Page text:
The retarded sky dolphin.
Our Saturday Cathay Pacific flight to Kuala Lumpur ate up 21.5 hours of time, and due to the time change, arrived at 2AM Monday morning.
The driver from the hotel wasn’t there yet, so J made some expensive phone calls to see where he was. Minutes later, the diminutive fellow approached and showed us to a well-worn, tall minibus.
Kuala Lumpur International Airport is in the middle of nowhere, and it feels even more so at night when all you can see is endless dusty roads and palm trees.
After an hour drive, we were dropped off at our hotel in Bukit Bintang. Anggun Boutique Hotel was a relief after the long flight: nicely appointed room with AC and piping hot water. Our room was on the third floor, and only had an interior window.
We went to sleep quickly, and woke up via alarm so that we wouldn’t miss the complimentary breakfast on the rooftop restaurant.
Alone on the rooftop.
Chicken congee. Now this is breakfast!
Looking down into the hotel lobby.
We enjoyed the food, mild morning weather, and the sounds and smells of a new city. My blood was beginning to buzz over the excitement of being in SE Asia again, so we started our walk.
Our first destination was Masjid Jamek at the intersection of the Gombak and Kelang rivers.
White wall, red door.
Rooftops. Notice: someone has been dumping trash out their window.
Two odd businesses.
Stairs shaded by fig trees.
A variety of architectural styles.
Petty theft auto.
Under these lose covers was a 4 feet deep trench.
Garbage and vine.
Panels and marker.
A perfectly lit playground.
Yellow and blue.
A colorful scene.
A row of narrow buildings.
The mosque where the rivers meet.
Islamic inspired tower.
Fresh, sulfury water.
J at the mosque.
The open-air prayer halls.
By 11AM, it was already dreadfully hot and humid. We wandered through the sari district north of the mosque, navigating by the keeping an eye on the Petronas towers.
Near the Chow Kit wet market, we found a small neighborhood of old wooden houses with lawns that somehow had avoided becoming high-rises.
Each house was unique in color and design, and most were shaded by either mango, banana or rambutan trees. Chickens and scrawny cats wandered around the lawns, and a goat approached me backwards so that I could scratch his rump.
Mesopotamian collapsing pylon.
A specially shaded CCTV.
A well mopped floor.
Watch your step.
High security gate.
Abandoned town houses for sale.
Open floor plans, good light!
Old wooden house.
The itchy goat.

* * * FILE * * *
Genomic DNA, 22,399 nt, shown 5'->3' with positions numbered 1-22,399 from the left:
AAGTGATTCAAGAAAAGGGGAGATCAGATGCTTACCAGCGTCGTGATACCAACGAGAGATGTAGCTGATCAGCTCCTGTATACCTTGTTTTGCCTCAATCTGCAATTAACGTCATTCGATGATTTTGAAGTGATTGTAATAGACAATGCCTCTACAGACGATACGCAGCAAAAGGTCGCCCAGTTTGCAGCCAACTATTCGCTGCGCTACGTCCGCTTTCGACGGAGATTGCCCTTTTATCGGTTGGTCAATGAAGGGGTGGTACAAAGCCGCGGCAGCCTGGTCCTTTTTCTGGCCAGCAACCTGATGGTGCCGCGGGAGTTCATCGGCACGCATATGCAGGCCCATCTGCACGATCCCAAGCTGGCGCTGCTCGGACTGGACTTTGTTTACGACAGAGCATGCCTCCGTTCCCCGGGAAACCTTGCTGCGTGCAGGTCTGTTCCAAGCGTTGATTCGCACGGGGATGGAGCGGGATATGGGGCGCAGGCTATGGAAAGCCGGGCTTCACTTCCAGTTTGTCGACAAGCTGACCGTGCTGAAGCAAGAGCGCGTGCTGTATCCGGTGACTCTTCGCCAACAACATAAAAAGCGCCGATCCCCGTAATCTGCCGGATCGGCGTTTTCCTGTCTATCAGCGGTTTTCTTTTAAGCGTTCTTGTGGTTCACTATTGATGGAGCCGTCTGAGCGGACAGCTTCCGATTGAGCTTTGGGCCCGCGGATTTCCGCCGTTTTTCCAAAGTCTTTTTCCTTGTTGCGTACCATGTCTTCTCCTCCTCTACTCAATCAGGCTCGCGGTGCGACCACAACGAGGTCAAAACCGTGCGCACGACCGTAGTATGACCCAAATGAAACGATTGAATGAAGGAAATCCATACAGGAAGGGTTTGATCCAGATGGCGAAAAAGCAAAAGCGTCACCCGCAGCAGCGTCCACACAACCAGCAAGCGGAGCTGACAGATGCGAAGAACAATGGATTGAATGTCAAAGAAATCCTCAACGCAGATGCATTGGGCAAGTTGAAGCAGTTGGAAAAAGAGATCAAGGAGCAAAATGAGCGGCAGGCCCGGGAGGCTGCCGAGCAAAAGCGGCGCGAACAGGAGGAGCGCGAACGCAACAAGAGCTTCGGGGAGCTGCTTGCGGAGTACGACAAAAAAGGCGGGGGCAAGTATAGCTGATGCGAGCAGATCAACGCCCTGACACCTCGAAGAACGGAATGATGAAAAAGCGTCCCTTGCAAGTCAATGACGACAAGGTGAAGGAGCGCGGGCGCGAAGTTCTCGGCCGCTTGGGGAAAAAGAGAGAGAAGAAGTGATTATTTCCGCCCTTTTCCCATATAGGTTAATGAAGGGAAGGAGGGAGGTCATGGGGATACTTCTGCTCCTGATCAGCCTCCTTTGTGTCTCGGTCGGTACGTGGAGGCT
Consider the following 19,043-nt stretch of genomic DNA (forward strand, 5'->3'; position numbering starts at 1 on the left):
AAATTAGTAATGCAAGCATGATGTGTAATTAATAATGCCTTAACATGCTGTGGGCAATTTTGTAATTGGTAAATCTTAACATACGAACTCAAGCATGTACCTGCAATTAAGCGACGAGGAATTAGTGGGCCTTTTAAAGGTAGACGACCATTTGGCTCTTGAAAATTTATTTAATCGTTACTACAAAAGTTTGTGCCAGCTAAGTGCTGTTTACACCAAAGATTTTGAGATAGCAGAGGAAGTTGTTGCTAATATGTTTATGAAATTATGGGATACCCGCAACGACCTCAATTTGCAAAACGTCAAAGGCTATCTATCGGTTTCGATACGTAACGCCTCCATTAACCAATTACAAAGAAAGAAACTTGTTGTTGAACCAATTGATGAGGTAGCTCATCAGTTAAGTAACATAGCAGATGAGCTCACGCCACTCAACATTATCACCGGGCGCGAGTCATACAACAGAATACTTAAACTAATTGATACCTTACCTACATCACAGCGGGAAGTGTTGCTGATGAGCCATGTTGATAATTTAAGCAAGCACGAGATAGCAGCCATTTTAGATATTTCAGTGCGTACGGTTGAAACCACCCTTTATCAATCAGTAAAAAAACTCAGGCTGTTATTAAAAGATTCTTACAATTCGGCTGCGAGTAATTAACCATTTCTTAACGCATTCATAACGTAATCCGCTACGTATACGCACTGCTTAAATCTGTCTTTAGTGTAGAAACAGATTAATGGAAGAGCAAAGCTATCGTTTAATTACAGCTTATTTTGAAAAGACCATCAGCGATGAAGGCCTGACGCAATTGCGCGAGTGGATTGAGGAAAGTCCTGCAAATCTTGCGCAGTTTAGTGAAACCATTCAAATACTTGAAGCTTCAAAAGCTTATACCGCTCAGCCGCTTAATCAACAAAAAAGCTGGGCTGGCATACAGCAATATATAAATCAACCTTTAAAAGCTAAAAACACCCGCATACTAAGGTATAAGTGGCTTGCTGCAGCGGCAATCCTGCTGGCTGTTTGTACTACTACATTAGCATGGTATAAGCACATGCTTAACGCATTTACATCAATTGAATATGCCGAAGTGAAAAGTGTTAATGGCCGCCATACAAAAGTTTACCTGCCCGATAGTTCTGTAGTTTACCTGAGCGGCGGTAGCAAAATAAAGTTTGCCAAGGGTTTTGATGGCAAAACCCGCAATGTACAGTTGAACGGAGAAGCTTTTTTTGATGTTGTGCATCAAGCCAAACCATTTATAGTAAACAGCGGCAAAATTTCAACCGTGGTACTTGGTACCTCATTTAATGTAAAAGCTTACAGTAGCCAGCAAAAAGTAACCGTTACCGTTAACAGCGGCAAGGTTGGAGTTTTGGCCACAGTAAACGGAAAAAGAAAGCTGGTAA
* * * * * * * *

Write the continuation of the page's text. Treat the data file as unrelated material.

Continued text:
You can never have too many flags.
A nice porch for sitting.
The Chow Kit wet market was winding down when we arrived, and most of the meat and fish vendors had already started packing up their smelly goods. We wandered through a few aisles and bought a bunch of dwarf bananas and a kilo of jack fruit. We sat at a bench in the shade of a monorail to eat our fruit and watch the world go by.
Afterward, we criss-crossed through the market again to check out some of the areas we missed.
Old spiral staircase.
Our anonymous banana man.
Our fruit-eating view.
Shallots, garlic and dried fish.
A vendor takes of photo of her smiling cow heads.
The back rooms.
A woman rests her legs.
To avoid the heat, we took a monorail line close to the Petronas Towers. We were willing to pay the step prices for a view from the crosswalk, but it was closed on Mondays. The hotel wasn’t too far from the towers, so we walked back.
On the way, we stopped at a sparkling and cold food court in on the malls to get lunch. Unlike at home, food courts in Asia aren’t depressing places. Often there is a wide variety of great, hygienic food at reasonable prices. We both tried beef rendang. Verdict: delicious.
Construction seen from the monorail station.
KL City Park.
The Petronas Towers.
Lot 10 mall.
The non-mall, outdoor food court.
At the hotel, we took a nap until the evening.
We walked a block to the colorful and bustling night market street of Jalan Alor. It’s a bit of a tourist trap, and not very cheap, but worth seeing once.
Most of the restaurants have food Chinese influence, and there are a few places serving Thai food. Other places try to capitalize on serving weird meats like frog.
It’s impossible to walk down the street without getting greeted by a menu-toting hawker. J and I went down the street twice before deciding on a Thai restaurant. Our food was actually really good, but not Thai cheap.
After a hot day of walking 13.3 miles, we were in bed and asleep by 8PM.